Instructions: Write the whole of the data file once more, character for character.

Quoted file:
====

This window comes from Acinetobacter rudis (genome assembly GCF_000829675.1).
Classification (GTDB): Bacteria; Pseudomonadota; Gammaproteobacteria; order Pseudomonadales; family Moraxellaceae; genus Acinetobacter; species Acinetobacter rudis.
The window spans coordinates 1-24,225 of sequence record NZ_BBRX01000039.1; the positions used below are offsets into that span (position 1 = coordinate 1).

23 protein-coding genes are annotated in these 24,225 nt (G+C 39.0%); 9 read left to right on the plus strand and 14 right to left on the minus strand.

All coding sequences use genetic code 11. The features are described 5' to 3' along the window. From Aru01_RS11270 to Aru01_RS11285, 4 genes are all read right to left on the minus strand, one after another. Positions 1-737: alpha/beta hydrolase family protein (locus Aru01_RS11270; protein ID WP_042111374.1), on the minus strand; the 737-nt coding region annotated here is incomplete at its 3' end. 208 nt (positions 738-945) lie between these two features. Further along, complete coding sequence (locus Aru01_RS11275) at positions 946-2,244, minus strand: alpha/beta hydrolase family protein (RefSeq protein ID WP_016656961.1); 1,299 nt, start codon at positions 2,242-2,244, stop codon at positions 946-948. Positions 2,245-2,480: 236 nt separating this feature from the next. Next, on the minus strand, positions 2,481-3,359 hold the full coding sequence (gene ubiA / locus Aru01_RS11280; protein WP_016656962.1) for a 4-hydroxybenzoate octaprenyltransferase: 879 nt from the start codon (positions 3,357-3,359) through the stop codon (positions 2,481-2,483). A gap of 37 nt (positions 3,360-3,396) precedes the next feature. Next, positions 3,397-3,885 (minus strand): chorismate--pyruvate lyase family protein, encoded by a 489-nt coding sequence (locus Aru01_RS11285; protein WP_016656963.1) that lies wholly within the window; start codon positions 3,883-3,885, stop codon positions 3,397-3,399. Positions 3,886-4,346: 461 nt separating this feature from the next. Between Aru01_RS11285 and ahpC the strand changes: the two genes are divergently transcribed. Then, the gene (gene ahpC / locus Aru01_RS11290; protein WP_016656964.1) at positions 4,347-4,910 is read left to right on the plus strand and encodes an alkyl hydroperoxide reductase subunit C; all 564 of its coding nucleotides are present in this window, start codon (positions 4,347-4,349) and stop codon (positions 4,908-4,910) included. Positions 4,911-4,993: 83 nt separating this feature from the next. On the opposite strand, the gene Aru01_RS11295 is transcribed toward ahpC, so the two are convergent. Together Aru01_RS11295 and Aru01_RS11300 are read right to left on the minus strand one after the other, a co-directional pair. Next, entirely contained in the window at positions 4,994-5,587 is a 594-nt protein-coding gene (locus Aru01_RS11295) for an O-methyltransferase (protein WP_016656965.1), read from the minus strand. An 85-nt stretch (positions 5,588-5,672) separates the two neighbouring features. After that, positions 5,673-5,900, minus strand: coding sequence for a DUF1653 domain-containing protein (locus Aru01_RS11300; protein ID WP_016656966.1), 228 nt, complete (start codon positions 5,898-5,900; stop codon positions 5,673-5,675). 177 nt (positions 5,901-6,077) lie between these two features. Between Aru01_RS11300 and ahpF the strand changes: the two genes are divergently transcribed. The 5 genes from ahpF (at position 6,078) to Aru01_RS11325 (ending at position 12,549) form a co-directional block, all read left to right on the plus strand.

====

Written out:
This window comes from Acinetobacter rudis (genome assembly GCF_000829675.1).
Classification (GTDB): Bacteria; Pseudomonadota; Gammaproteobacteria; order Pseudomonadales; family Moraxellaceae; genus Acinetobacter; species Acinetobacter rudis.
The window spans coordinates 1-24,225 of sequence record NZ_BBRX01000039.1; the positions used below are offsets into that span (position 1 = coordinate 1).

23 protein-coding genes are annotated in these 24,225 nt (G+C 39.0%); 9 read left to right on the plus strand and 14 right to left on the minus strand.

All coding sequences use genetic code 11. The features are described 5' to 3' along the window. From Aru01_RS11270 to Aru01_RS11285, 4 genes are all read right to left on the minus strand, one after another. Positions 1-737: alpha/beta hydrolase family protein (locus Aru01_RS11270; protein ID WP_042111374.1), on the minus strand; the 737-nt coding region annotated here is incomplete at its 3' end. 208 nt (positions 738-945) lie between these two features. Further along, complete coding sequence (locus Aru01_RS11275) at positions 946-2,244, minus strand: alpha/beta hydrolase family protein (RefSeq protein ID WP_016656961.1); 1,299 nt, start codon at positions 2,242-2,244, stop codon at positions 946-948. Positions 2,245-2,480: 236 nt separating this feature from the next. Next, on the minus strand, positions 2,481-3,359 hold the full coding sequence (gene ubiA / locus Aru01_RS11280; protein WP_016656962.1) for a 4-hydroxybenzoate octaprenyltransferase: 879 nt from the start codon (positions 3,357-3,359) through the stop codon (positions 2,481-2,483). A gap of 37 nt (positions 3,360-3,396) precedes the next feature. Next, positions 3,397-3,885 (minus strand): chorismate--pyruvate lyase family protein, encoded by a 489-nt coding sequence (locus Aru01_RS11285; protein WP_016656963.1) that lies wholly within the window; start codon positions 3,883-3,885, stop codon positions 3,397-3,399. Positions 3,886-4,346: 461 nt separating this feature from the next. Between Aru01_RS11285 and ahpC the strand changes: the two genes are divergently transcribed. Then, the gene (gene ahpC / locus Aru01_RS11290; protein WP_016656964.1) at positions 4,347-4,910 is read left to right on the plus strand and encodes an alkyl hydroperoxide reductase subunit C; all 564 of its coding nucleotides are present in this window, start codon (positions 4,347-4,349) and stop codon (positions 4,908-4,910) included. Positions 4,911-4,993: 83 nt separating this feature from the next. On the opposite strand, the gene Aru01_RS11295 is transcribed toward ahpC, so the two are convergent. Together Aru01_RS11295 and Aru01_RS11300 are read right to left on the minus strand one after the other, a co-directional pair. Next, entirely contained in the window at positions 4,994-5,587 is a 594-nt protein-coding gene (locus Aru01_RS11295) for an O-methyltransferase (protein WP_016656965.1), read from the minus strand. An 85-nt stretch (positions 5,588-5,672) separates the two neighbouring features. After that, positions 5,673-5,900, minus strand: coding sequence for a DUF1653 domain-containing protein (locus Aru01_RS11300; protein ID WP_016656966.1), 228 nt, complete (start codon positions 5,898-5,900; stop codon positions 5,673-5,675). 177 nt (positions 5,901-6,077) lie between these two features. Between Aru01_RS11300 and ahpF the strand changes: the two genes are divergently transcribed. The 5 genes from ahpF (at position 6,078) to Aru01_RS11325 (ending at position 12,549) form a co-directional block, all read left to right on the plus strand.